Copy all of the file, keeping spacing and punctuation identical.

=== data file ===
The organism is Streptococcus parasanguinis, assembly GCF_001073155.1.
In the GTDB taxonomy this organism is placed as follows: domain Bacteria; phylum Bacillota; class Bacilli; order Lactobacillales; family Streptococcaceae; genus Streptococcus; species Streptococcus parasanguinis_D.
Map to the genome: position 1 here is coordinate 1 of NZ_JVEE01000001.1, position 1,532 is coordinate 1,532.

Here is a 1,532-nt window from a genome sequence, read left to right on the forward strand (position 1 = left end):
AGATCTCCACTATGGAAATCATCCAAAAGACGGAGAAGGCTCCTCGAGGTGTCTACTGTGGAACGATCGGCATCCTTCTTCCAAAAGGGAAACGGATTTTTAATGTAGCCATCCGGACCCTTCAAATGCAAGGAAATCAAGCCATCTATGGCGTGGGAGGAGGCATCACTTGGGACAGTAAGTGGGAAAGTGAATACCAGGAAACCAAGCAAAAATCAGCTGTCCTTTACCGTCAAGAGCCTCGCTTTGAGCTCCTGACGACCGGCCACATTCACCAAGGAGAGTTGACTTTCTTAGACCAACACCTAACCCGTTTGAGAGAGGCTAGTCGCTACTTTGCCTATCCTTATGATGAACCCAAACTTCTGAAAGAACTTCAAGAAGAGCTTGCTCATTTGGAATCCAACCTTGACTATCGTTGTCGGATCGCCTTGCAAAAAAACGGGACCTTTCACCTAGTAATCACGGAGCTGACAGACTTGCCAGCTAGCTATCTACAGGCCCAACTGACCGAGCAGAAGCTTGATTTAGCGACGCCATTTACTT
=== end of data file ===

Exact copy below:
The organism is Streptococcus parasanguinis, assembly GCF_001073155.1.
In the GTDB taxonomy this organism is placed as follows: domain Bacteria; phylum Bacillota; class Bacilli; order Lactobacillales; family Streptococcaceae; genus Streptococcus; species Streptococcus parasanguinis_D.
Map to the genome: position 1 here is coordinate 1 of NZ_JVEE01000001.1, position 1,532 is coordinate 1,532.

Here is a 1,532-nt window from a genome sequence, read left to right on the forward strand (position 1 = left end):
AGATCTCCACTATGGAAATCATCCAAAAGACGGAGAAGGCTCCTCGAGGTGTCTACTGTGGAACGATCGGCATCCTTCTTCCAAAAGGGAAACGGATTTTTAATGTAGCCATCCGGACCCTTCAAATGCAAGGAAATCAAGCCATCTATGGCGTGGGAGGAGGCATCACTTGGGACAGTAAGTGGGAAAGTGAATACCAGGAAACCAAGCAAAAATCAGCTGTCCTTTACCGTCAAGAGCCTCGCTTTGAGCTCCTGACGACCGGCCACATTCACCAAGGAGAGTTGACTTTCTTAGACCAACACCTAACCCGTTTGAGAGAGGCTAGTCGCTACTTTGCCTATCCTTATGATGAACCCAAACTTCTGAAAGAACTTCAAGAAGAGCTTGCTCATTTGGAATCCAACCTTGACTATCGTTGTCGGATCGCCTTGCAAAAAAACGGGACCTTTCACCTAGTAATCACGGAGCTGACAGACTTGCCAGCTAGCTATCTACAGGCCCAACTGACCGAGCAGAAGCTTGATTTAGCGACGCCATTTACTT